[class*="animate"] > * { opacity: 1; }

Modesty Is (Also) For The Boys

April  26th,  2020
Erick M.
By Erick M. read
Posted in Culture

Gentlemen, it’s time we have an honest conversation about modesty. Now I know what you may be thinking: “Modesty? Isn’t that just for women?” The short answer is no.

The truth is, there is a growing need to talk about this subject with both young boys and adult men. I know that isn’t a widely agreed upon position; however, in order to adequately address this, we have to start by dispelling the lie that modesty is just a women’s issue. So before you close this article and throw on your favorite bro tank, take a few minutes to hear me out.

In today’s culture, modesty is typically associated with how we dress. Although the way we dress is an important aspect, leaving the definition there would be far too superficial. So let’s go deeper! The following is what the Catechism says in regards to modesty:

“Modesty protects the intimate center of the person. It means refusing to unveil what should remain hidden. It is ordered to chastity to whose sensitivity it bears witness. It guides how one looks at others and behaves toward them in conformity with the dignity of person and their solidarity. Modesty protects the mystery of persons and their love. It encourages patience and moderation in loving relationships; it requires that the conditions for the definitive giving and commitment of man and woman to one another be fulfilled. Modesty is decency.  It inspires one’s choice of clothing. It keeps silence or reserve where there is evident risk of unhealthy curiosity. It is discreet” (CCC 2521-2522).

From this explanation, we can gather the following truths about modesty:

  1. Modesty is a virtue, not simply a nice suggestion.
  2. Modesty has more to do with one’s internal disposition; thus, influencing the way we choose to reveal ourselves externally.
  3. Modesty calls both men and women to greater love and compliments the overarching virtue of chastity.

It’s pretty clear that modesty is something we can all get behind. But we’re not quite done yet. We can still go deeper!

Modesty is a Virtue:

Virtue, a.k.a. the habit we form that helps us develop a firm disposition towards good, is not simply for a select few. Everyone is called to this type of lifestyle; especially men. You see, the word itself comes from the Latin root vir, meaning man. A lifestyle of virtue was, from the beginning, what true masculinity was meant to embody. Therefore, we can see that practicing modesty does not make a man less masculine; in fact, it makes him more masculine.

The Modest Disposition:

Modesty, being the virtue that it is, is meant to help form a solid internal disposition. This means that we cannot simply look at it from an external perspective; we have to examine the reason behind the practice. If we look back to the Catechism, we see that the practical application of modesty stems from a place of reverence for the dignity of oneself and others. As men, we are also called to uphold this dignity by guarding hearts and opposing lust. In order to do so effectively, we must choose modesty to the extent that it influences our words, thoughts, and actions; not just our outfits.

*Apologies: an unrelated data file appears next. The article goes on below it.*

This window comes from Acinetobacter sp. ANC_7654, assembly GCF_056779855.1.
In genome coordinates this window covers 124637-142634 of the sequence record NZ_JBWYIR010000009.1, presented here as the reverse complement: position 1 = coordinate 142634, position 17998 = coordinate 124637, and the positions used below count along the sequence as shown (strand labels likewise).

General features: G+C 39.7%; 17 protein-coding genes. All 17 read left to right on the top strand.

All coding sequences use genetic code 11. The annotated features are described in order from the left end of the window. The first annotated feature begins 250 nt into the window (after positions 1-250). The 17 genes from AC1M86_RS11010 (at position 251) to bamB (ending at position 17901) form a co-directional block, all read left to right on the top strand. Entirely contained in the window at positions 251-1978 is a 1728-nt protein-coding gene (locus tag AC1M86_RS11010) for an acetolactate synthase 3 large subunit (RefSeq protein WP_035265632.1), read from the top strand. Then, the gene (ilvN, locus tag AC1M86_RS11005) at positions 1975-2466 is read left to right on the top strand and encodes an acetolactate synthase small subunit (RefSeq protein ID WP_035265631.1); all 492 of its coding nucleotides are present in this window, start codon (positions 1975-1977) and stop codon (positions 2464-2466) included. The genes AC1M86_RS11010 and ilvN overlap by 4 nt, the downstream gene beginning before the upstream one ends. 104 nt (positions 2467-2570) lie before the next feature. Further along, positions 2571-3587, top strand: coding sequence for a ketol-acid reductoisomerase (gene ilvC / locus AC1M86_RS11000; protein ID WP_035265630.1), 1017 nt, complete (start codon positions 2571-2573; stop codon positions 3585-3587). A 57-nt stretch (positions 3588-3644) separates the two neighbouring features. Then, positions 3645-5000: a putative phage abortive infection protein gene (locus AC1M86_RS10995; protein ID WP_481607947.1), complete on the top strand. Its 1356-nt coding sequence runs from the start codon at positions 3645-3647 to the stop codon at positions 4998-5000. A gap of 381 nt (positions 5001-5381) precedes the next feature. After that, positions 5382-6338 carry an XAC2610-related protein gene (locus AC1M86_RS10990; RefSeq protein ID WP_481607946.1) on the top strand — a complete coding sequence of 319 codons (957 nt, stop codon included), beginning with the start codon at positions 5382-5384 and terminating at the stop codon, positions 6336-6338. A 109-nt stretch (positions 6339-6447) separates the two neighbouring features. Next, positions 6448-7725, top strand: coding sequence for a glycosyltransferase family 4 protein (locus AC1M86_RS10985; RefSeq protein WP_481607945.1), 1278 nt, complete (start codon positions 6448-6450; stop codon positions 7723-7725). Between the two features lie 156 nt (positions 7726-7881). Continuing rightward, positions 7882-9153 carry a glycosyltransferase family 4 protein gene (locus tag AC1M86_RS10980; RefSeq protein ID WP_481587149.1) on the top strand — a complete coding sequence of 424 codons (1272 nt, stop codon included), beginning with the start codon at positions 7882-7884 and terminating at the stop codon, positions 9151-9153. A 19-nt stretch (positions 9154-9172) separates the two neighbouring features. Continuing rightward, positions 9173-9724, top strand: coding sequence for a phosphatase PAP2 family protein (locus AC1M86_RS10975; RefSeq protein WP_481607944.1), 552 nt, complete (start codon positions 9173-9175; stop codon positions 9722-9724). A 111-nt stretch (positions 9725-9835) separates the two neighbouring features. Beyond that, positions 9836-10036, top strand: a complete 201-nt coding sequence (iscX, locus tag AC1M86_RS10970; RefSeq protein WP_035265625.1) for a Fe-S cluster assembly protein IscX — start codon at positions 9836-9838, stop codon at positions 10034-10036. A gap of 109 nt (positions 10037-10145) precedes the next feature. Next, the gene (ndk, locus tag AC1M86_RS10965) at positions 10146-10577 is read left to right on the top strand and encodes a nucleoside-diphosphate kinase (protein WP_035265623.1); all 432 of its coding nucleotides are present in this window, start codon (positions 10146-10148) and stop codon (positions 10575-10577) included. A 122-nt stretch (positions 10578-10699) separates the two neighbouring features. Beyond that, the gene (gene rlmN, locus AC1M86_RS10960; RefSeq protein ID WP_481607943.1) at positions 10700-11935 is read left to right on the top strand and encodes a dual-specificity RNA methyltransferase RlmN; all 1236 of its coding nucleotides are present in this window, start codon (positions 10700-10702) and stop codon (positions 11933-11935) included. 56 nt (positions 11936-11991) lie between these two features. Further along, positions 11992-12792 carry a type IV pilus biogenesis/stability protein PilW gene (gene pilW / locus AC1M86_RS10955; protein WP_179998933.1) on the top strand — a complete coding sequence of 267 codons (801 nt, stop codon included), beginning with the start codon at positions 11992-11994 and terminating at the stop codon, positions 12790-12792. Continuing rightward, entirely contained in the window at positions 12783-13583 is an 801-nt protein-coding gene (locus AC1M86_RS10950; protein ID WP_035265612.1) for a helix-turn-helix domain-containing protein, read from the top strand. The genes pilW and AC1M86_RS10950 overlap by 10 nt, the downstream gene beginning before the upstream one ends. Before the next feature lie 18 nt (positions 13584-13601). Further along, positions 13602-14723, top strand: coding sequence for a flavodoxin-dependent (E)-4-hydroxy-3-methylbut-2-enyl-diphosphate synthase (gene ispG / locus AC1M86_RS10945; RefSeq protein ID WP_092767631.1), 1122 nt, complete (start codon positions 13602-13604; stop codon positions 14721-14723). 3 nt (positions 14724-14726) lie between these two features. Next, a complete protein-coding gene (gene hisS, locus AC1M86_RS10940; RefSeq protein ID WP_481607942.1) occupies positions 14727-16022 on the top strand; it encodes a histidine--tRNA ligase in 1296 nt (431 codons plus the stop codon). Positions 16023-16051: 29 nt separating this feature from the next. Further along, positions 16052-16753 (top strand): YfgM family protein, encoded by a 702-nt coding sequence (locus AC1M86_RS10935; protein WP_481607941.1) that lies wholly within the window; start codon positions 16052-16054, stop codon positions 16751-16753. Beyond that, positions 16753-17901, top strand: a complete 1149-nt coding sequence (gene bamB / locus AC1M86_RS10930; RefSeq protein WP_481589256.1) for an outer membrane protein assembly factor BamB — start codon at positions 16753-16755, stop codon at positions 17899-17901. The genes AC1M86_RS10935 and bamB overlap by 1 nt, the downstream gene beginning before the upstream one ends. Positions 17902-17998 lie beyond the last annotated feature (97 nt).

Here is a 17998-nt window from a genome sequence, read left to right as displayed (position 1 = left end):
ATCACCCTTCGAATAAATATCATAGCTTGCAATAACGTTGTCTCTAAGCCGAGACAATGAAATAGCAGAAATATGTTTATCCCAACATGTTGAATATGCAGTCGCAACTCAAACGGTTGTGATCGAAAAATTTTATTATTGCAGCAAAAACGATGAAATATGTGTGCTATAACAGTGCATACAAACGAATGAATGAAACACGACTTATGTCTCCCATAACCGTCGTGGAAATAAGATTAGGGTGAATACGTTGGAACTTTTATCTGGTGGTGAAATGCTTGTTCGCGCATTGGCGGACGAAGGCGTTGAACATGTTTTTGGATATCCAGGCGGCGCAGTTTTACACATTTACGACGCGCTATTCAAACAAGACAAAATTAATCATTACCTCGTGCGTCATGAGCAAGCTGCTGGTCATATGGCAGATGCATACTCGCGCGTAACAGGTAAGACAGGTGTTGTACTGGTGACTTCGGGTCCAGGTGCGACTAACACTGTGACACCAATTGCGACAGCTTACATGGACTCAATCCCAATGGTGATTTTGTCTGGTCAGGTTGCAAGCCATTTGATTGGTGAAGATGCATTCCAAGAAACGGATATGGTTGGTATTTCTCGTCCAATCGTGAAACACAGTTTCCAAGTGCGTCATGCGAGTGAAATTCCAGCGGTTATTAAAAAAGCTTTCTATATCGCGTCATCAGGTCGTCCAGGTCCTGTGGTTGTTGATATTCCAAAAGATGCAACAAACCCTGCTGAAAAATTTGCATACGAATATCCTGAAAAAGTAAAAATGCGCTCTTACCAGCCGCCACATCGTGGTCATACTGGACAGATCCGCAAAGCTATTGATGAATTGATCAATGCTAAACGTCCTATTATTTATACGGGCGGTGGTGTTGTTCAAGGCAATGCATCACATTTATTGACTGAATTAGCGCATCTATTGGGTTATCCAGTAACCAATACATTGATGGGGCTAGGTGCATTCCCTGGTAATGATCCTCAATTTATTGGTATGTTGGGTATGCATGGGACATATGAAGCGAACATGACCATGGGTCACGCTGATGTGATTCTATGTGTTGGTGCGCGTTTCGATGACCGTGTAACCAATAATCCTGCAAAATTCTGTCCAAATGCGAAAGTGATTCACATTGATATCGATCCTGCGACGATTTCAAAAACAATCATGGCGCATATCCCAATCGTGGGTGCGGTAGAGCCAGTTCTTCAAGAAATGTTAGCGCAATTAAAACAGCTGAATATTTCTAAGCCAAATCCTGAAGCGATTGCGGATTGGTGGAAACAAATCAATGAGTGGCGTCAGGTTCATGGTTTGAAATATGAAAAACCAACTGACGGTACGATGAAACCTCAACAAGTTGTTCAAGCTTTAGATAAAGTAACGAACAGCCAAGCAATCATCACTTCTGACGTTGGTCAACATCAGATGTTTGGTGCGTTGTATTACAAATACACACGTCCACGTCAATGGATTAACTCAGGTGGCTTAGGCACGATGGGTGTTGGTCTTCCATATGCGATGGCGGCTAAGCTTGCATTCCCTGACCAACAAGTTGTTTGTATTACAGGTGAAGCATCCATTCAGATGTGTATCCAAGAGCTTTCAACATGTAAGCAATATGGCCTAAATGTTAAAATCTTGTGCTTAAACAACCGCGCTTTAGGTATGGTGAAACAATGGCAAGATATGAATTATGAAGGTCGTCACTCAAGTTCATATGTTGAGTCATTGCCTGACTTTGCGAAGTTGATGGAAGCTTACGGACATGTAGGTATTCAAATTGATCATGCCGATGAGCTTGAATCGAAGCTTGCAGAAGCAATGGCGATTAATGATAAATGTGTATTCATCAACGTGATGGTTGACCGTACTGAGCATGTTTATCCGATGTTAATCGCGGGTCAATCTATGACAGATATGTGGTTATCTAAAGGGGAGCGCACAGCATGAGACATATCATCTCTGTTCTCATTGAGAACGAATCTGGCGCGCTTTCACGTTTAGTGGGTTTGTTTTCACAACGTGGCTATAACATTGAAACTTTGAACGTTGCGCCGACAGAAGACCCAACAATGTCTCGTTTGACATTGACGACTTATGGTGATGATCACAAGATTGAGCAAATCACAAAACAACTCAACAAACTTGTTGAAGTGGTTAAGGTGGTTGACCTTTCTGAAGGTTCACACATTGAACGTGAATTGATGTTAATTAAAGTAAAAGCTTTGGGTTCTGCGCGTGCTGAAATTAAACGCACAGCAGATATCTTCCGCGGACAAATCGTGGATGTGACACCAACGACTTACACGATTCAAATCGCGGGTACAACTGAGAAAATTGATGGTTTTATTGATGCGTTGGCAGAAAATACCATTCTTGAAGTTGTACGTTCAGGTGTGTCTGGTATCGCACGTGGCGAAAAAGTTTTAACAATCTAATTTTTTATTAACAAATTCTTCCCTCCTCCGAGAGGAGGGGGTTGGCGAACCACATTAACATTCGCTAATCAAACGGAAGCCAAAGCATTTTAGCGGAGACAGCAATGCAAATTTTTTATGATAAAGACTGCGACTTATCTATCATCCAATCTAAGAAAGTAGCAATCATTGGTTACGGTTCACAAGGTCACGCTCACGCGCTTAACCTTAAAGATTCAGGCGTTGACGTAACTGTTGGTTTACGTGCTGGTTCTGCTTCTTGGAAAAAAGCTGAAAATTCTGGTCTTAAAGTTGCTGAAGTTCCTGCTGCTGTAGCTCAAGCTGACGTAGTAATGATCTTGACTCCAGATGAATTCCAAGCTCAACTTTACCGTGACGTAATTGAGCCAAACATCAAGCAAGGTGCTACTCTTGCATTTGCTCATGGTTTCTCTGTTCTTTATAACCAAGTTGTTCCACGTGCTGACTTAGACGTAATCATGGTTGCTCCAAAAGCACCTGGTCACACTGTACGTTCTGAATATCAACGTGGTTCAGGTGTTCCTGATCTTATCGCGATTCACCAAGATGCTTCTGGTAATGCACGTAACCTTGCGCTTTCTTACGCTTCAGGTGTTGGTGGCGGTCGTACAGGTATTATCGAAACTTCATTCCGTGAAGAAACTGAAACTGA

Modesty & Love:

At the heart of everything mentioned above is a simple small word; love. Love is a powerful driving force; however, anyone who knows what love truly is also knows that it comes with demands; modesty being one of them. You see, authentic love is sacrificial and chooses to will the good of another before one’s own. Therefore, by choosing modesty, we embark on a journey of self-denial for the sake of love. This can be challenging, but that struggle is precisely what purifies and strengthens the love in our hearts. That is why modesty, in combination with the overarching virtue of chastity, is so important for men of all ages.

So, whenever we hear the word modesty, let it serve as a reminder of our greatest calling in life, which is to love. This love that challenges us to think before we speak or act and temper our thoughts. All it takes is a few moments of honest reflection to start putting this into practice.

Erick M.
Erick M.

About the Author

Erick graduated from the University of California, Riverside in 2018 with a BA in Media & Cultural Studies. He was born and raised in Southern California and enjoys all forms of creative expression. Erick first encountered TCP while researching the TOB for a ministry talk. Soon after, he fell in love with the teaching of TOB and it changed his life! As his journey unfolded, he felt God calling him to mission and was soon presented an opportunity to both serve and educate himself further about one of his passions through TCP. "Knowledge of the Theology of the Body is a beautiful gift that God gave me when I needed it most. As a missionary, I hope to share this gift and the joy that it has brought me to those who may be experiencing what I went through."


Read this next
A Catholic Guide to Anxiety & Depression

Have you read the story of Job? If you haven’t, I strongly recommend that you do; it contains the longest monologue God ever spoke in the ENTIRE Bible and it also contains one of the most heroic stories of virtue in the Old Testament. Job was a preferred servant of God. God was proud of…